Officers Mike Ringgenberg and Dustin Schwarze are now on standard administrative leave, the Minnesota Department of Public Safety's Bureau of Criminal Apprehension said in revealing the officers' names.
"The two Minneapolis police officers responded to a request for assistance from paramedics who reported an individual, now identified as Mr. Clark, disrupting their ability to aid an assault victim at that location," the bureau said in a statement.
"Minneapolis police have said that Mr. Clark was a suspect in the assault. At some point during an altercation that ensued between the officers and Mr. Clark, an officer discharged his weapon, striking Mr. Clark," state authorities said.
The state agency didn't say which officer fired shots.
State investigators looking into the shooting of Clark, 24, have obtained videos that show parts of the incident, but none show the entire event, an official said Tuesday.
Agents from the Bureau of Criminal Apprehension have gathered videos recorded by witnesses using cell phones, surveillance cameras at nearby apartments, a mobile police camera and an ambulance recorder. There might also be video from a camera at an Elk's Lodge, Drew Evans, the superintendent of the bureau, told reporters this week.
But there is no dashcam video from police cars or body camera video, Evans said.
Clark died Monday night of a gunshot wound to the head, the Hennepin County Medical Examiner's Office said in a preliminary report.
Authorities say they didn't find any weapons where Clark was shot early Sunday morning when police answered a call of a woman being assaulted by a man.
Evans said officials will wait for the autopsy report before revealing how many times Clark was shot. He said it would be weeks before the videos are disclosed publicly. Authorities don't want to influence potential witnesses, he said.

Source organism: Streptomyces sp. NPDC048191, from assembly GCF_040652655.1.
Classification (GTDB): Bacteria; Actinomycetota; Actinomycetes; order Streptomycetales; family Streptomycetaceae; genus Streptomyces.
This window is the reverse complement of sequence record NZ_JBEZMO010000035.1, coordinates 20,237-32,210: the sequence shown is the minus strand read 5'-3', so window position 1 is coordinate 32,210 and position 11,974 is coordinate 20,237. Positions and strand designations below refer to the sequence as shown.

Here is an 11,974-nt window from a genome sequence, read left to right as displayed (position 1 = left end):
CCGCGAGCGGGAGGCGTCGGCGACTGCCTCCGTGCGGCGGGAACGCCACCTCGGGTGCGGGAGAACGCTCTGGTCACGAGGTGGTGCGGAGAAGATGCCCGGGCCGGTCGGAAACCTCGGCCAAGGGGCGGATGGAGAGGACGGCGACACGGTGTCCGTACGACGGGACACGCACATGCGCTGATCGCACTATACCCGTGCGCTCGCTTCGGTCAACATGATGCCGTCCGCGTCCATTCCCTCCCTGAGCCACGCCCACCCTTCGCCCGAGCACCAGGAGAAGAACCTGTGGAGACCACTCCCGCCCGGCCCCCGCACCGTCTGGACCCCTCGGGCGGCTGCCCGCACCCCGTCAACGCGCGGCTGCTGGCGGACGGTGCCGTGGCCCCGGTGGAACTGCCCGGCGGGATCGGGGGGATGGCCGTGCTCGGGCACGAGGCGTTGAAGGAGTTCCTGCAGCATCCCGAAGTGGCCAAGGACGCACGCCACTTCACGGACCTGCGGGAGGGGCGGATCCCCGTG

Evans said investigators found handcuffs at the scene and are trying to determine whether Clark was wearing them at the time he was shot.
Police have said Clark was not handcuffed when he was shot, but protesters have disputed that.
The FBI also is investigating the case.
Protests heat up
Protests outside a police precinct grew throughout the day and became increasingly tense after darkness fell.
Minneapolis police spokesman John Elder said officers deployed chemical irritants but protesters around the 4th Precinct also deployed a chemical irritant against police.
Officers fired two marking rounds at a man who threw bricks at officers, Elder said. No rubber bullets were used, he said.
Bricks and rocks thrown by protesters damaged police cars in the precinct lot, he said.
Officers were set up around the building to ensure the station is not breached by protesters.
Earlier in the day, police removed some of the tents of protesters who had been camping outside the precinct. Minneapolis Police Chief Janee Harteau said the Black Lives Matter demonstrators also were asked to move from an area in the building that citizens use to enter the station.
Shvonne Johnson, the assistant dean of students at St. Catherine's University, told CNN affiliate WCCO
she was inside the vestibule with students when officers came to get them out. The women were in the process of leaving when officers "charged at them," she told the station.
Some protesters threw rocks and bottles at officers, authorities said. Several patrol cars were damaged. Two people were arrested, officials said, one for throwing a bottle.